Coral identification can be confusing for beginners. That is why we created the Coral Hub and its associated resources – the Coral Finder Toolki7 2.0. What follows is our recommended recipe for cutting through the confusion and building your coral identification capacity.
Recommended Learning Pathway
Learn to see the genera and the species will come
Corals vary in shape, form and texture in response to their physical environment. This means many of the hundreds of coral species may exhibit more than one growth form. For the beginner this is overwhelming. Our approach is to first show you how to recognize coral genera, regardless of the growth form shown by their species. A solid visual understanding of genus level characters breaks the back of the problem. Then, using the Coral Finder’s built-in cross referencing system, you can look up your coral in Corals of the World to familiarise yourself with species.
Outlined below is our approach to the basics of coral identification. The Coral Finder acts as a translator between the observations you make underwater and formal scientific knowledge. This is how it works:
- Record your coral observations underwater using the Coral Finder noting the Coral Finder page number and the genus name. If possible take 2 photos – wide angle and close up using a scale bar.
- After your dive use the reference code (next to the genus name in the Coral Finder) to explore your IDs in Corals of the World. Note: The three-volume Corals of the World reference series is becoming increasingly out of date and will be replaced by an online version (www.coralsoftheworld.com), due in 2015.
So how do you get to the point where you are confident to carry out the above identification workflow? The best way is to attend a Coral Finder Workshop because they provide mentorship to go with the tools we are about to describe. However the motivated person can easily teach themselves the basics using the following learning pathway:
- Read the How to Use & Glossary sections of the Coral Finder.
- Watch the Coral Finder Toolkit training movies (English Edition) or the Bahasa Indonesia Edition.
- Watch the 3 Coral Finder Toolkit revision movies.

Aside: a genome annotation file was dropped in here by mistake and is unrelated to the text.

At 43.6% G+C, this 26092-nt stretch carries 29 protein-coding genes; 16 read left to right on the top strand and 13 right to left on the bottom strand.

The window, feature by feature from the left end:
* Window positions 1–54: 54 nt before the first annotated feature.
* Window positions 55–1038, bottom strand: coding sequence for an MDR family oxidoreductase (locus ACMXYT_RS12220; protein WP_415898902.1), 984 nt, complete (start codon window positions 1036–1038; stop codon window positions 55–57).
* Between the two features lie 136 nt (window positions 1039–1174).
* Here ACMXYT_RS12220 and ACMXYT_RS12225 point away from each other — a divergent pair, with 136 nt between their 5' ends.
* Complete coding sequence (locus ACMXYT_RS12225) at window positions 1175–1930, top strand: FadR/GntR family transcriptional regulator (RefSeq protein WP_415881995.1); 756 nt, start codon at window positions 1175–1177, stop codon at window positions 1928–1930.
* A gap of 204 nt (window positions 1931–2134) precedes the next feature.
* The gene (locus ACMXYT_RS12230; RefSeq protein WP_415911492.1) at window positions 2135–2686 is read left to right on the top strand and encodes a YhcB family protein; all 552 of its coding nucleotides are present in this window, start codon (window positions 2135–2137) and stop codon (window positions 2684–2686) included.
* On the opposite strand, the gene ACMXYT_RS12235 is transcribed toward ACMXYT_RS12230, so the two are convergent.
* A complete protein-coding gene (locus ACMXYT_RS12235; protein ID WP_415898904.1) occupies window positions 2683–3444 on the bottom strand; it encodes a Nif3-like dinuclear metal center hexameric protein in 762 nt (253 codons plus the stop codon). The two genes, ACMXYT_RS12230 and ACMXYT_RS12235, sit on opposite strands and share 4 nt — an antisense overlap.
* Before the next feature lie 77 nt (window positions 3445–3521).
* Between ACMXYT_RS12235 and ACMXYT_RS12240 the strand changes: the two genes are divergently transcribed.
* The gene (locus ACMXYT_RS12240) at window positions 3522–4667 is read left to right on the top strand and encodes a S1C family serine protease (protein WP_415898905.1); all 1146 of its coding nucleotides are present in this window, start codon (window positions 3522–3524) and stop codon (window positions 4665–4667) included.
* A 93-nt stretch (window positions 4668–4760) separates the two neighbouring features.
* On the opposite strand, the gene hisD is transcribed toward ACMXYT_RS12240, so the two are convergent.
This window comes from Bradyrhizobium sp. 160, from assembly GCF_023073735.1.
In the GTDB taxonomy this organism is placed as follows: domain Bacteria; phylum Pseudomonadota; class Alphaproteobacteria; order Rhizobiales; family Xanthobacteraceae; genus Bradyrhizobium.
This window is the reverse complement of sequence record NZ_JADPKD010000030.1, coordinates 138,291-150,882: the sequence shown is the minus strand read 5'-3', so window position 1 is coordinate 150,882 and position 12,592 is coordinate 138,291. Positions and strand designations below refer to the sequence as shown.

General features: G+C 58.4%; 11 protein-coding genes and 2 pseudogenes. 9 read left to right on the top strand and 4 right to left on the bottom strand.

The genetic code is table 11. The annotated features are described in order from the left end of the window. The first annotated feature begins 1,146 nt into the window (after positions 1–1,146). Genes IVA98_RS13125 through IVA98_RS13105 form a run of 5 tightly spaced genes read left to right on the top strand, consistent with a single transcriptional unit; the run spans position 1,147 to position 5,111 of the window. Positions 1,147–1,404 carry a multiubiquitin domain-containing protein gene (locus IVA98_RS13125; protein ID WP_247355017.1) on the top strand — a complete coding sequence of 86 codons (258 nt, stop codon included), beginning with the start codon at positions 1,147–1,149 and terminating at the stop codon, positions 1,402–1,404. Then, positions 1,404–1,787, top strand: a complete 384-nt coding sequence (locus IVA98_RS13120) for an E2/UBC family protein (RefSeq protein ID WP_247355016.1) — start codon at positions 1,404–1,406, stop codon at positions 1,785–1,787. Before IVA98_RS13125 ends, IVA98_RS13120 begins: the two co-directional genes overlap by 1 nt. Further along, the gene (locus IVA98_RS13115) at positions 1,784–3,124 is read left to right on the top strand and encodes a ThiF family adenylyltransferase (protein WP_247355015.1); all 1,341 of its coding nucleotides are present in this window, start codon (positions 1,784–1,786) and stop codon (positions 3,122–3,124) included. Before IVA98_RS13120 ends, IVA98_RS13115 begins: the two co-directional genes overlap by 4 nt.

- Get some field experience and practice the identification workflow outlined above.
- Repeat steps 1, 2 and 3 at least once so to pick up the subtleties you missed first time round.
- Get more field experience.
- Once you have the basics under control you might consider just using the 3 Coral Finder Toolkit revision movies before field work as a warm up tool.
- Better yet use the Self Testing resources provided.
- Finally, go to Corals of the World (www.coralsoftheworld.com) and start tracing you coral genus ID’s back to species level, due in the first half 2015.
- Attend a Coral Finder Workshop – the expert tuition provided in these workshops distills and transfers decades of knowledge in a very short time frame. It’s the a great way too mature your understanding.
- Attend a Coral Finder Trainer Workshop to upgrade your skills and receive the Coral Finder Trainer’s package. Email us for details! enquiry [ at ] coralhub.info
Time spent underwater is priceless
Your first dive or snorkel looking at corals on an Indo Pacific reef is one of the great experiences of the natural world. It can also be mind blowing for anyone trying to learn coral identification. The key message is to keep diving – yes, you will be daunted at first but the good news is that you already have the ultimate tool for solving this confusion – the human brain. Our brain and eyes are the most powerful visual super-computer system ever devised and can easily solve the basic problem of recognizing coral genera given a few conceptual handles to hang on to. The Coral Finder Toolkit provide those handles in the form of a graded learning pathway for the beginner to intermediate learner. But as we all come learn there is a great difference between book learning and the real world – so dive, dive dive and the cargo will come! Note: looking at corals in an aquarium can be very instructive but also misleading for beginners. Many corals grown in marine aquaria show unusual or distorted growth forms and colours that do not reflect what you will see in the field. Don’t let that stop you from using these specimens as a powerful learning resource, but once you gain more field experience you will come to see how different looking aquarium raised corals can be.